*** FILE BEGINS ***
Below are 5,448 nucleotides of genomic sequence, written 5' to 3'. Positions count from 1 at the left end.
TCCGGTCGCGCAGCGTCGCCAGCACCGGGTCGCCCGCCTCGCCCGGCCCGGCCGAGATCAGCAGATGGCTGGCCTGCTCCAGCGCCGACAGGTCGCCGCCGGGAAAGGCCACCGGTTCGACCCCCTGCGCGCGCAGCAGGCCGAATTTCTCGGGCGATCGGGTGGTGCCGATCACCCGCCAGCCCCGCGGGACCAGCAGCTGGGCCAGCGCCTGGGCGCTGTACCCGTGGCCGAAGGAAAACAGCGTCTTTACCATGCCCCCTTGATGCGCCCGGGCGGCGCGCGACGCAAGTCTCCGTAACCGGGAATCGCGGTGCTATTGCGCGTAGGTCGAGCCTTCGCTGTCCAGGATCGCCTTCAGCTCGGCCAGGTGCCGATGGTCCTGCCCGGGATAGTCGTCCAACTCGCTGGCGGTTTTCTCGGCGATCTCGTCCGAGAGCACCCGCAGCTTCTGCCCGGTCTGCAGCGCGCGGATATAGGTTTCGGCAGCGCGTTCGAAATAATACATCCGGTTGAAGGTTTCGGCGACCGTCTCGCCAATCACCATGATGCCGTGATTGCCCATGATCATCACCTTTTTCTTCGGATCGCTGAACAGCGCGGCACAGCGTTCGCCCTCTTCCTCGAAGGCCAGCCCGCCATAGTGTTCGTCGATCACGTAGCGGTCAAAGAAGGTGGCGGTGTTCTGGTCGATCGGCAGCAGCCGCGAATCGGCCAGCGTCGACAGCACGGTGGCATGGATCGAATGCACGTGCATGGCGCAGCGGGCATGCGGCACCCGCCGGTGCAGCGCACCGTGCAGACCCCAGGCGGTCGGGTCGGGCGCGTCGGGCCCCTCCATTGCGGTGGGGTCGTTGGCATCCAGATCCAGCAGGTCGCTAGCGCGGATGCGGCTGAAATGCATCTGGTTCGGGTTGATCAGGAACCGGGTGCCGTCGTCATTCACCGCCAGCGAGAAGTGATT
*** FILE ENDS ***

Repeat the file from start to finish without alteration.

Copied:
Below are 5,448 nucleotides of genomic sequence, written 5' to 3'. Positions count from 1 at the left end.
TCCGGTCGCGCAGCGTCGCCAGCACCGGGTCGCCCGCCTCGCCCGGCCCGGCCGAGATCAGCAGATGGCTGGCCTGCTCCAGCGCCGACAGGTCGCCGCCGGGAAAGGCCACCGGTTCGACCCCCTGCGCGCGCAGCAGGCCGAATTTCTCGGGCGATCGGGTGGTGCCGATCACCCGCCAGCCCCGCGGGACCAGCAGCTGGGCCAGCGCCTGGGCGCTGTACCCGTGGCCGAAGGAAAACAGCGTCTTTACCATGCCCCCTTGATGCGCCCGGGCGGCGCGCGACGCAAGTCTCCGTAACCGGGAATCGCGGTGCTATTGCGCGTAGGTCGAGCCTTCGCTGTCCAGGATCGCCTTCAGCTCGGCCAGGTGCCGATGGTCCTGCCCGGGATAGTCGTCCAACTCGCTGGCGGTTTTCTCGGCGATCTCGTCCGAGAGCACCCGCAGCTTCTGCCCGGTCTGCAGCGCGCGGATATAGGTTTCGGCAGCGCGTTCGAAATAATACATCCGGTTGAAGGTTTCGGCGACCGTCTCGCCAATCACCATGATGCCGTGATTGCCCATGATCATCACCTTTTTCTTCGGATCGCTGAACAGCGCGGCACAGCGTTCGCCCTCTTCCTCGAAGGCCAGCCCGCCATAGTGTTCGTCGATCACGTAGCGGTCAAAGAAGGTGGCGGTGTTCTGGTCGATCGGCAGCAGCCGCGAATCGGCCAGCGTCGACAGCACGGTGGCATGGATCGAATGCACGTGCATGGCGCAGCGGGCATGCGGCACCCGCCGGTGCAGCGCACCGTGCAGACCCCAGGCGGTCGGGTCGGGCGCGTCGGGCCCCTCCATTGCGGTGGGGTCGTTGGCATCCAGATCCAGCAGGTCGCTAGCGCGGATGCGGCTGAAATGCATCTGGTTCGGGTTGATCAGGAACCGGGTGCCGTCGTCATTCACCGCCAGCGAGAAGTGATT